By Dr. Karen Ring, Big3Bio Events Correspondent
The theme of CALBIO 2015 was “Turning Challenges into Opportunities,” and this year’s keynote speakers — Bob More, senior advisor of the Bill and Melinda Gates Foundation, and Gregory Simon, CEO of Poliwogg Healthcare Investments — both followed that theme thoroughly, discussing the varying ways how opportunities are coming to play for California and the industry as a whole.
While More focused how to mobilize the life sciences industry to bring innovation to the developing world (“This is biology’s century,” he said. “Markets do not serve the poor adequately. Charity needs to fill the gap.”), and Gregory Simon discussed how to democratize investment in health care to boost innovation and support promising emerging companies (“Let’s consider health not as a cost you insure, but as an asset you own. The cost of health is never as big as the cost of disease.”), the rest of the conference featured panels on various topics that detailed the various challenges and opportunities in the state.
Panels included: Regenerative Biologic therapies, the Biotech IPO Window, Gene Therapy, Digital Health and Drug Discovery, Build-to-Buy Biotechs, the Genomics Revolution, Women in Biotech, Entrepreneurship, Cybersecurity, and Innovation. Johnson & Johnson Innovation also hosted two “Powerful Ideas Series” which featured top thought-leaders and industry executives and their opinions on how we can overcome current challenges facing the life sciences industry (from a scientific, business, and health standpoint) and ultimately provide better care and outcome to patients.
Below are highlights from a few panel talks:
Behind the Scenes: The Untold Story of Dealmaking
- Industry veteran Lesley Stolz explained why Big Pharma is so slow with deal-making: Pharma needs buy in, and that everyone has to say yes for a deal to go through.
- Bob Baltera from Amira Pharmaceuticals said that you need stamina and determination when making deals because they take a long time, and
- Jennifer Cayer from Rempex gave a small company perspective on deal making with pharma by saying that you should start a relationship long before you want to make the deal.
No Guts, No Glory! Turning microbiome science into disruptive medicine
- Jessica Richman of Ubiome said that consistency with microbiome data is hard. The field needs a set of standards to refer to when analyzing big data in order to achieve consistent results and accurate conclusions.
- James Knighton of AvidBiotics discussed why studying the microbiome is important. He mentioned that it’s now possible to manipulate the microbiome to improve health and outcomes in human disease. He gave C. Diff infections as an example, citing how fecal transplants are 94% effective in C. Diff patients.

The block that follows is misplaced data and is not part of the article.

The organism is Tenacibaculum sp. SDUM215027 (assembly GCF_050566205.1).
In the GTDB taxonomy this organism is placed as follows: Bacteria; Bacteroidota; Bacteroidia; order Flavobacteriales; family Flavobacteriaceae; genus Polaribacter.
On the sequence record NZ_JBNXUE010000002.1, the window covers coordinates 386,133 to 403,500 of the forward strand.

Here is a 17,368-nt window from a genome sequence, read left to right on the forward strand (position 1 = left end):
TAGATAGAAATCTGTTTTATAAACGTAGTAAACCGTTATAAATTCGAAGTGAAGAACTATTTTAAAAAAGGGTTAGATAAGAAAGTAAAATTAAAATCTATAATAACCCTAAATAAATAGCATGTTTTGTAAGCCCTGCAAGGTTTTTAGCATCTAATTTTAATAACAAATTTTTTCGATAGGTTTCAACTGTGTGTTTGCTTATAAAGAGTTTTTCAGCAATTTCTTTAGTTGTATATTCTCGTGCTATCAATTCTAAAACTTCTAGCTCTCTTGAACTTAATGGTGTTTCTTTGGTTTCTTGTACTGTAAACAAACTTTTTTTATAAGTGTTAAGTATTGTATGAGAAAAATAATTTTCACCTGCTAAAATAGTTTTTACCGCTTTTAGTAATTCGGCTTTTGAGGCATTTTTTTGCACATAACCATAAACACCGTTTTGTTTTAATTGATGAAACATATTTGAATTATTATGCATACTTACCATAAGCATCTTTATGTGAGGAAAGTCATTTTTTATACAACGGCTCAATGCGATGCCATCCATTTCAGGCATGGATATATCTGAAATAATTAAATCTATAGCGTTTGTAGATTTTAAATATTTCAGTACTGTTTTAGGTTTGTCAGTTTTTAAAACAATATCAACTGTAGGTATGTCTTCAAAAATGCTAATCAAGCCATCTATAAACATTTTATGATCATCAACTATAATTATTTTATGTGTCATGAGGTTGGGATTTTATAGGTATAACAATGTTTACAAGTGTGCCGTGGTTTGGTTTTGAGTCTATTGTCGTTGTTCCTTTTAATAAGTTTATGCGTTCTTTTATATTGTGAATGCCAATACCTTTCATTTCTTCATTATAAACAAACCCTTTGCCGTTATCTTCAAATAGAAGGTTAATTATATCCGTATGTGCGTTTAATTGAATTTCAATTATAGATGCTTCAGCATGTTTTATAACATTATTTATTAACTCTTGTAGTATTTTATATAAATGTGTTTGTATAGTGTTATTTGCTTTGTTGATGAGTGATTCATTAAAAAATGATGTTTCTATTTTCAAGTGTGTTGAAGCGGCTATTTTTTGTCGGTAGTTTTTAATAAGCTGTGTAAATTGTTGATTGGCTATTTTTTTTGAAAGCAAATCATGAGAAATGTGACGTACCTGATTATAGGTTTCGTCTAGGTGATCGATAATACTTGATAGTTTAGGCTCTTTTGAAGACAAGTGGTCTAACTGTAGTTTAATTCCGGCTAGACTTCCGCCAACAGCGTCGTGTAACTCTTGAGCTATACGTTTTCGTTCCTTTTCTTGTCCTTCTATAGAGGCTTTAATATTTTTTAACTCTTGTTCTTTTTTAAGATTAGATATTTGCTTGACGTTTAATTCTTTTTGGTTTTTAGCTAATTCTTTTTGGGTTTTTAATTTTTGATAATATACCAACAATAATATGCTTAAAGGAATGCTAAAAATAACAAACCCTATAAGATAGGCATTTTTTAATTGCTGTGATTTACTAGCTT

- Karim Dabbagh of Second Genome talked about how the microbiome should be viewed as an organ. Similarly to how we study human organs, scientists should understand the functionality of the microbiome and how to restore it in cases of disease.
- Microbiome pipeline: Therapeutics are in early-stage clinical development and include live biotherapeutics (like VSL#3) and engineered bacteria. Indications include recurrent UTI and acne.
- Needs in the field: More people getting their microbiomes sequenced and better tools to analyze big data. Also very necessary are systems to validate results from these studies.
Breaking out of the rut: the next era of therapeutic antibodies
- Bassil Dahiyat of Xencor explained how Xencor’s engineered antibodies boost immune function and are safer, more effective, and longer lasting.
- Gary Woodnutt of Lpath said, “antibodies are still growing, but they are growing up.” He discussed how his company is thinking outside the target box and is pursuing monoclonal antibodies against bioactive lipids for indications including Irritable Bowel Disease, wet AMD, and renal cell carcinoma.
- Sean McCarthy of CytomX said that antibodies aren’t in a rut. “There is great innovation in the space, but still a lot of work to do.” He mentioned how Cytomx is generating antibody prodrugs that are specifically activated in a disease microenvironment.
- Anil Singhal of AbbVie discussed AbbVie’s pipeline, which includes bispecific antibodies and antibody-drug conjugates for various diseases. They have already entered into Phase 3 studies with Daclizumab (CD25) for multiple sclerosis and Elotuzumab (SCAMF7) for multiple myeloma.
- Next generation antibodies: CAR-T cells, T-cell bispecifics, checkpoint inhibitors, combination therapies, antibody-drug conjugates.
- Most transformational antibodies: The panelists mentioned Factor 8 deficiency (hemophelia), CD3 bispecifics (cancer), PD-1 immune checkpoint inhibitors (cancer).
Media coverage of CALBIO 2015:
Xconomy: “Voice for Everyone” – Life-Sci Women Talk Venture, Pharma Gender Gap
BioSpace: CALBIO2015: “Health is the New Asset Class”
BioSpace: CALBIO15: Bill & Melinda Gates Foundation Exec Says Ebola Vaccine Will Arrive in 2016
BioSpace: CALBIO15: Gene Therapy in “Second Honeymoon” Phase as Companies, Investors Swarm
BioSpace: CALBIO15: Investors Will “Set Higher Bar” for Biotech IPOs in 2015 As Market Corrects